MRIs show optical issues in astronauts; is long-term travel at risk?

Studies recently concluded on astronauts who have flown long-term missions that could point to serious problems with prolonged exposure to microgravity. This adds to the list of physical concerns NASA is addressing when considering long-term space travel.

Astronauts who had flown Shuttle or ISS missions anywhere up to 108 days came back reporting changes in eyesight — some worse, some better.

MRIs completed in the astronauts showed surprising results. Over a sampling of 27 astronauts who had flown long-term, they had a mix of problems ranging from deformities in their eyeballs and swelling of the optic nerves to changes in the pituitary glands.

These conditions mimic symptoms caused by a rare problem called intracranial hypertension, where pressure inside the skull rises and presses on the brain and eyes. For those astronauts who were already near-sighted, the pressure or flattening of the eyeballs actually corrected their vision. For others they weren't so lucky.

A sampling of the group showed the flattening of the eyes created vision problems. Others had swelling of the optic nerve, which left unchecked could cause permanent damage. Even more compelling was the fact that the issues seem to get worse and more frequent the longer the stay in space was.

Doctors from the University of Texas Health Sciences Center in Houston, led by Dr. Larry Kramer performed the study and published their results in the journal Radiology.

In a press release Kramer notes: "Microgravity-induced intracranial hypertension represents a hypothetical risk factor and a potential limitation to long-duration space travel." His hope is that by studying the problem now we can better understand just what causes it. By assessing the cause and risks, then scientists can determine whether the condition could be avoided or at best, treated.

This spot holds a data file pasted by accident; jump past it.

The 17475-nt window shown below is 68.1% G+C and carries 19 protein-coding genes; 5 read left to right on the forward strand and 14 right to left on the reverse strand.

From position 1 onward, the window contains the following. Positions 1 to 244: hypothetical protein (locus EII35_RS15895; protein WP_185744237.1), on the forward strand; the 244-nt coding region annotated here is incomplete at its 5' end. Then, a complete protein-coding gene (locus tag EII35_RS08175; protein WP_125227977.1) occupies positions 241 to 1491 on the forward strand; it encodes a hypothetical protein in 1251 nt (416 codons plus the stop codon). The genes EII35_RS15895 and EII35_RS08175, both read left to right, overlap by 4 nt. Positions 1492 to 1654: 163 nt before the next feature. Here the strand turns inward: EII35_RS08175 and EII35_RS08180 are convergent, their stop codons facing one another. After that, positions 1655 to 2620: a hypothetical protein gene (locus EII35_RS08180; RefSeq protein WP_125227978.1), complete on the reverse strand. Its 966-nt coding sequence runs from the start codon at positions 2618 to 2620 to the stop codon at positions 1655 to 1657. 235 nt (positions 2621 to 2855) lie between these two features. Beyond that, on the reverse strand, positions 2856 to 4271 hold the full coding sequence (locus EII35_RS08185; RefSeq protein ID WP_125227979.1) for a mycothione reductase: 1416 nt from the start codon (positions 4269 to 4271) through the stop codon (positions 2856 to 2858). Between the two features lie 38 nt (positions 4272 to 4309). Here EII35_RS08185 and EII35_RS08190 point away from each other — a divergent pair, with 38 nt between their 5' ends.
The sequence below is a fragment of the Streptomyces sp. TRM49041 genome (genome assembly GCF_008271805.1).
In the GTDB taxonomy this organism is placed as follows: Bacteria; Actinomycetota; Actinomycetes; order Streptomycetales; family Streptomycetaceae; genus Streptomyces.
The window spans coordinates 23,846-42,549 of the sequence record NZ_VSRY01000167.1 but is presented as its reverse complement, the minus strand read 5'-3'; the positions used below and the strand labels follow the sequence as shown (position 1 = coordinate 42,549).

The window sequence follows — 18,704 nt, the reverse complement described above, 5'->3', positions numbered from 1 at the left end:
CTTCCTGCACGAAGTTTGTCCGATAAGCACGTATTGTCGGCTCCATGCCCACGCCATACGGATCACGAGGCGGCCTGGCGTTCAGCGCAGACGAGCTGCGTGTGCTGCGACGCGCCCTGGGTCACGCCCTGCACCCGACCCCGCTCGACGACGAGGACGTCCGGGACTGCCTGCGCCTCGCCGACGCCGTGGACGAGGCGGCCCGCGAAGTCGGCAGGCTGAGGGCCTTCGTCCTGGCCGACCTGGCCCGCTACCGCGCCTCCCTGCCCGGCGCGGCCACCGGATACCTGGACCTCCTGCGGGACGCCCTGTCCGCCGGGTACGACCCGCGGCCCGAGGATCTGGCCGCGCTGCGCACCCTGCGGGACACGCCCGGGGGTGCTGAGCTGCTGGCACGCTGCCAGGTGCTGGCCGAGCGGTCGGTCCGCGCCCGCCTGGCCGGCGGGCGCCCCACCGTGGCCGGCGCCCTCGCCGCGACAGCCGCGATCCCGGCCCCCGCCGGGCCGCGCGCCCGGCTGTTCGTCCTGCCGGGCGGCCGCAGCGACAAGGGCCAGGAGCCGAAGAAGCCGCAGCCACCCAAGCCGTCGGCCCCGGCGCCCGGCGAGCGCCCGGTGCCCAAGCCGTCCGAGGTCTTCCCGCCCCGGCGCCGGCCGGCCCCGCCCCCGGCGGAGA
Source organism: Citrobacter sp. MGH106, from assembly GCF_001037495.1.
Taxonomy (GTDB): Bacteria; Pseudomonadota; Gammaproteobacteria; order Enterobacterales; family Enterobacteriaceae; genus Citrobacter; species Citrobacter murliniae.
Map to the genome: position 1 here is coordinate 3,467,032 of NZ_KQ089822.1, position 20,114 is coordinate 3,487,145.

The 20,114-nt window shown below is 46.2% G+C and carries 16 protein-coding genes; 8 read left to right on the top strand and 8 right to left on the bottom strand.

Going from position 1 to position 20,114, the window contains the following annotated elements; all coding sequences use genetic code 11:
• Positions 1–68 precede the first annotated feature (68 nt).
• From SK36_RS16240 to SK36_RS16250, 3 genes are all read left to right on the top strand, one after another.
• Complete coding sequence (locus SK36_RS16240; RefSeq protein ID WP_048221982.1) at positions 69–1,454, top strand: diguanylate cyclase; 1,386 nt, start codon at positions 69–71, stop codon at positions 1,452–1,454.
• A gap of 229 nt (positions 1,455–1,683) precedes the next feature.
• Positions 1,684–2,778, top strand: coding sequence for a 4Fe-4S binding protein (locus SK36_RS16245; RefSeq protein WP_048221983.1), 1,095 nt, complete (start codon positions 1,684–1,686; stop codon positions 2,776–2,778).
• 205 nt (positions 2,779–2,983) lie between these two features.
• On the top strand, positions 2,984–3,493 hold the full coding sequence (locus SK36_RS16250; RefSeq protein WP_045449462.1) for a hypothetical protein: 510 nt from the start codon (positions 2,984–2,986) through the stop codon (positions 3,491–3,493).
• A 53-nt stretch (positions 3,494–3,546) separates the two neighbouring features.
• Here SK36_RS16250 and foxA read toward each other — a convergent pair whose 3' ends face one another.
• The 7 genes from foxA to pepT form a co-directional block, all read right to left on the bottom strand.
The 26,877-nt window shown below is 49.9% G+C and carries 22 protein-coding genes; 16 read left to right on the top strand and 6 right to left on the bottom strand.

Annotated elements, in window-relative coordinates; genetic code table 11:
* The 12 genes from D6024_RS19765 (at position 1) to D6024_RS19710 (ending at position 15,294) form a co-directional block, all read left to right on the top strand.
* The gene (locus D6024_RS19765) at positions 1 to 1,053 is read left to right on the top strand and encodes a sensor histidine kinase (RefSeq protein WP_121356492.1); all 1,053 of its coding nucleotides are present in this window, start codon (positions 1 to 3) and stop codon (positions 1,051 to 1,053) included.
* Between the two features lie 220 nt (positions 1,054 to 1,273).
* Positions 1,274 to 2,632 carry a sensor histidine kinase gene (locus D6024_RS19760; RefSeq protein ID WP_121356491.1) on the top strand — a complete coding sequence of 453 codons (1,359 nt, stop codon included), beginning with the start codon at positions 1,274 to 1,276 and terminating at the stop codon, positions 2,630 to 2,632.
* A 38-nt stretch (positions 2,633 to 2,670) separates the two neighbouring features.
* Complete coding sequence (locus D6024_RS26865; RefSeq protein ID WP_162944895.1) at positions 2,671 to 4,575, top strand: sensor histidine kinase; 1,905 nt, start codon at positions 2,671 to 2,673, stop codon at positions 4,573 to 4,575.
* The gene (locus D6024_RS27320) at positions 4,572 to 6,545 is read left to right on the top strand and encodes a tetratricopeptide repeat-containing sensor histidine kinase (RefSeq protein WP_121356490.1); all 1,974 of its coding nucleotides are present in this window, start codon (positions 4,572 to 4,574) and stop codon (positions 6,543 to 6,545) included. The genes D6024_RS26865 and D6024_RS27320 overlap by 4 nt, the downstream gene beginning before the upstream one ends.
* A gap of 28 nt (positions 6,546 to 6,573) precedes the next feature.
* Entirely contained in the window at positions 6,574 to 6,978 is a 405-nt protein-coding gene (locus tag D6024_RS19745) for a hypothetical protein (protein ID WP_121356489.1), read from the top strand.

These new findings are added to the list of problems that NASA medical teams have been aware of for some time — bone loss and muscle shrinkage have been well documented.

And while NASA has not pulled any astronaut out of rotation due to these findings, it is taking a cautious approach. The space agency knows there are many physical issues that will need to be studied further before understanding how to deal with long-term space travel.

William J. Tarver, M.D., M.P.H., chief of flight medicine clinic at NASA/Johnson Space Center, noted in a press release: "NASA has placed this problem high on its list of human risks, has initiated a comprehensive program to study its mechanisms and implications, and will continue to closely monitor the situation."

Fortunately, astronauts from Europe, Russia, Japan and Canada will also be studied before and after flight missions so the research will be ongoing as we dream of missions to Mars and beyond.

Via The Sydney Morning Herald, EurekaAlert

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